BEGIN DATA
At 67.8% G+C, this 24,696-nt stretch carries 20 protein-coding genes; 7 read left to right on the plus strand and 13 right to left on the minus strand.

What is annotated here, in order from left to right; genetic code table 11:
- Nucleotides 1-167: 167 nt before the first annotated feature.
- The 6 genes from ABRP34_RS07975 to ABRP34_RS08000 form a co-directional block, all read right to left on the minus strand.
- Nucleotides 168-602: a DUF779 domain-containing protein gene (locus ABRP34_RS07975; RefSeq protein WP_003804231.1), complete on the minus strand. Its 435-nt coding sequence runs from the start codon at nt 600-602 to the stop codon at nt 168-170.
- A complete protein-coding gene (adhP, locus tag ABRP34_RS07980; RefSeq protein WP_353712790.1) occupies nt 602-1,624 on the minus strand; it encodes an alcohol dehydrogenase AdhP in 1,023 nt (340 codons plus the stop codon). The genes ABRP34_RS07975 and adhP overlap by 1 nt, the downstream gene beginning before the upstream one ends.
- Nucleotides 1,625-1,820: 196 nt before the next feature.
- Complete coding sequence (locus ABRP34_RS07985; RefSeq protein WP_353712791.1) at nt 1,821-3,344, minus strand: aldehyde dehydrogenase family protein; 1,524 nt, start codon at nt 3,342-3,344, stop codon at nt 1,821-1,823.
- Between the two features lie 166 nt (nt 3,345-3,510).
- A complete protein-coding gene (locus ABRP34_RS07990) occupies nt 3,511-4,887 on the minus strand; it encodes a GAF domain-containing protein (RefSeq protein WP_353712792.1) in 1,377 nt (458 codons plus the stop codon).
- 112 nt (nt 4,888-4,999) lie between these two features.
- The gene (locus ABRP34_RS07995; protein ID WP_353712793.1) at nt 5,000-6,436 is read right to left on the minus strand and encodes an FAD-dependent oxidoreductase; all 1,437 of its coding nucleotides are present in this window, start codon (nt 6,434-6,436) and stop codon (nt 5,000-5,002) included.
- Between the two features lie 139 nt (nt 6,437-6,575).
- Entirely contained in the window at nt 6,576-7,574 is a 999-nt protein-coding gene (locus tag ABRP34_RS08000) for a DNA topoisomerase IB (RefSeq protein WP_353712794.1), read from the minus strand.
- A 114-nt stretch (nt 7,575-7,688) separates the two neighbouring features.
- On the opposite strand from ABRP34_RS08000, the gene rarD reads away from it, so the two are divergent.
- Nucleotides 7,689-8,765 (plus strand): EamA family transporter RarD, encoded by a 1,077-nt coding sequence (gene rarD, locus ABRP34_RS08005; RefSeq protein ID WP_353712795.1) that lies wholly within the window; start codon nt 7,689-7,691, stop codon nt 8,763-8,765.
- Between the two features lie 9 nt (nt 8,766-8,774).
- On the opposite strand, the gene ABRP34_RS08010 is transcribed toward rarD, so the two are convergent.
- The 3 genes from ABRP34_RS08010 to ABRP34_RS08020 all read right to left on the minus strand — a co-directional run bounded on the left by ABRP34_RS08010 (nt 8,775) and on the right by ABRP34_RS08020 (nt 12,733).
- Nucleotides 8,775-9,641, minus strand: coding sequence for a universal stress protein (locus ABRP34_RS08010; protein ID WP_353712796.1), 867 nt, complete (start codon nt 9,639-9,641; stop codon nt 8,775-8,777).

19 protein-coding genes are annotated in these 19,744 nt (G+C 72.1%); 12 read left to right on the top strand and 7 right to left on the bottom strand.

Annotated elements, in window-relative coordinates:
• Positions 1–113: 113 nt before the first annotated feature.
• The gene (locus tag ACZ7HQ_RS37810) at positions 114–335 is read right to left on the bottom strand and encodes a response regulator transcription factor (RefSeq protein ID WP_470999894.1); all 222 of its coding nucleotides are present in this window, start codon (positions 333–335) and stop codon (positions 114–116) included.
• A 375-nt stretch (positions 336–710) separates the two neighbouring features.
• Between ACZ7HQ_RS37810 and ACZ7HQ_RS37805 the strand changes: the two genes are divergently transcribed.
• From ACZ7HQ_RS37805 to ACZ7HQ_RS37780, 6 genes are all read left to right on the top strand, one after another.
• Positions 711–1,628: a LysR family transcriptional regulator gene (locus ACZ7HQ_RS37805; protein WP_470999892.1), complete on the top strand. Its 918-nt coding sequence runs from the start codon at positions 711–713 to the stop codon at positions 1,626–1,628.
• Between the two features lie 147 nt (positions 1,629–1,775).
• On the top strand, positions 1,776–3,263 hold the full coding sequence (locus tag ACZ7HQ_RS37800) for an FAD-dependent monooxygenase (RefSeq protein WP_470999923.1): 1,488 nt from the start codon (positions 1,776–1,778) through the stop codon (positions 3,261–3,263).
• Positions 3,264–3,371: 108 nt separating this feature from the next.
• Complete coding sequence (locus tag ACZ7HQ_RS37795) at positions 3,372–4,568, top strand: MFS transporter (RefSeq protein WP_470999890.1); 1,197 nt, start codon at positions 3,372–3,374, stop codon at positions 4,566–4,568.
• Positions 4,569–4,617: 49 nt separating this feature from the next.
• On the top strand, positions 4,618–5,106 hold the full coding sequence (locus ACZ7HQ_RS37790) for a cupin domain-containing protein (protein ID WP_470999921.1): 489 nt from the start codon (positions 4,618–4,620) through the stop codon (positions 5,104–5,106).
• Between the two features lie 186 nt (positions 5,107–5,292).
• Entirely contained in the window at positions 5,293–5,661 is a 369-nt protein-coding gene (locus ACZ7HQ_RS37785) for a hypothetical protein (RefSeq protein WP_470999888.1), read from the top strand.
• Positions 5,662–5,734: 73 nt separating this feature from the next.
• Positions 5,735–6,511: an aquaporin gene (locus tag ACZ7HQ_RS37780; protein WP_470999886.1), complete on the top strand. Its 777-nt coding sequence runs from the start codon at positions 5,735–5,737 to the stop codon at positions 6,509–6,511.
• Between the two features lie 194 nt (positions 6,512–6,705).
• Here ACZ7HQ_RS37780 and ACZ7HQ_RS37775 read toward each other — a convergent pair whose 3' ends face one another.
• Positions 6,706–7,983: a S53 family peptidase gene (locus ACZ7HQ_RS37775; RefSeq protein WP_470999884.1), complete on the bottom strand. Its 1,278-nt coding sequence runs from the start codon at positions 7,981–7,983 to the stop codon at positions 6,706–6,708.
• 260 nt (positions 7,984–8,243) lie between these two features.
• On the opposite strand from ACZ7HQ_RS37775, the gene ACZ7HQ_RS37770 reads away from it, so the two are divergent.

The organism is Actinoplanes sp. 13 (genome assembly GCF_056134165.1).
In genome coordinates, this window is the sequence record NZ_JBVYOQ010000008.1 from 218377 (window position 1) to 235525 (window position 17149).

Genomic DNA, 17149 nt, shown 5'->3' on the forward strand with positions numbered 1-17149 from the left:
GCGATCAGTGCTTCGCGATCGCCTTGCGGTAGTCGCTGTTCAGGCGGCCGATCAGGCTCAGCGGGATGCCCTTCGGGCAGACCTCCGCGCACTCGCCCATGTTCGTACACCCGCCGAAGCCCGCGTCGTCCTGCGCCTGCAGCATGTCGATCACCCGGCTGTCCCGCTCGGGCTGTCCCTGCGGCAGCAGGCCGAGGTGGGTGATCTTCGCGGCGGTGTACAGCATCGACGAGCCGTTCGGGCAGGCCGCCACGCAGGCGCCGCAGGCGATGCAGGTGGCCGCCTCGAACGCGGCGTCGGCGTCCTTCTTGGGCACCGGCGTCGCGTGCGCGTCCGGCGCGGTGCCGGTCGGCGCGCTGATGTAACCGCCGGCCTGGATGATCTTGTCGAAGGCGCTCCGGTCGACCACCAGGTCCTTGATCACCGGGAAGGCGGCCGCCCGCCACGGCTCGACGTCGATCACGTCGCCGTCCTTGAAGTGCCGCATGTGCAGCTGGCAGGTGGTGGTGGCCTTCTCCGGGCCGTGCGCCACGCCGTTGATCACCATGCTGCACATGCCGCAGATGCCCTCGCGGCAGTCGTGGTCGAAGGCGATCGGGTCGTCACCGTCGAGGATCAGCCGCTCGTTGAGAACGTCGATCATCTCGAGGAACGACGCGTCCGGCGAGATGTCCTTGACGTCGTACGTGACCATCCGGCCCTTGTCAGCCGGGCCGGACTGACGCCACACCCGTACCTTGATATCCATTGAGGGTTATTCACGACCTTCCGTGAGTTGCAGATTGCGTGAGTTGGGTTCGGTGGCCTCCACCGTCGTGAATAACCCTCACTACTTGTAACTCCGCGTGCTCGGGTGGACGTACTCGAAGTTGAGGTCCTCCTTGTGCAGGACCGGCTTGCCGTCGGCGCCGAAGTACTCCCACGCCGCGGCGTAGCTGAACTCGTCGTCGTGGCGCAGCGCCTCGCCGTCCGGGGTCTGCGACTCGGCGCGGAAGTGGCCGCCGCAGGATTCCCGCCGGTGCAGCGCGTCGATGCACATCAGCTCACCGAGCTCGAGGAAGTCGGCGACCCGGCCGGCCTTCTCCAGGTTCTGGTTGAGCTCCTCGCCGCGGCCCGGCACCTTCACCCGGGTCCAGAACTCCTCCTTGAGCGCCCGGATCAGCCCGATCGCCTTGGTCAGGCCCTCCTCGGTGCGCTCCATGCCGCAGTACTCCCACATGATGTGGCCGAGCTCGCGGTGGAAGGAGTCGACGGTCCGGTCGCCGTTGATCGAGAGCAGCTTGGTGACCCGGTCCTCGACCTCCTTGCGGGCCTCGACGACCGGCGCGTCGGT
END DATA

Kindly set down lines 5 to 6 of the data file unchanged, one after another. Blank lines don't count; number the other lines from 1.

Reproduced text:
- Nucleotides 168-602: a DUF779 domain-containing protein gene (locus ABRP34_RS07975; RefSeq protein WP_003804231.1), complete on the minus strand. Its 435-nt coding sequence runs from the start codon at nt 600-602 to the stop codon at nt 168-170.
- A complete protein-coding gene (adhP, locus tag ABRP34_RS07980; RefSeq protein WP_353712790.1) occupies nt 602-1,624 on the minus strand; it encodes an alcohol dehydrogenase AdhP in 1,023 nt (340 codons plus the stop codon). The genes ABRP34_RS07975 and adhP overlap by 1 nt, the downstream gene beginning before the upstream one ends.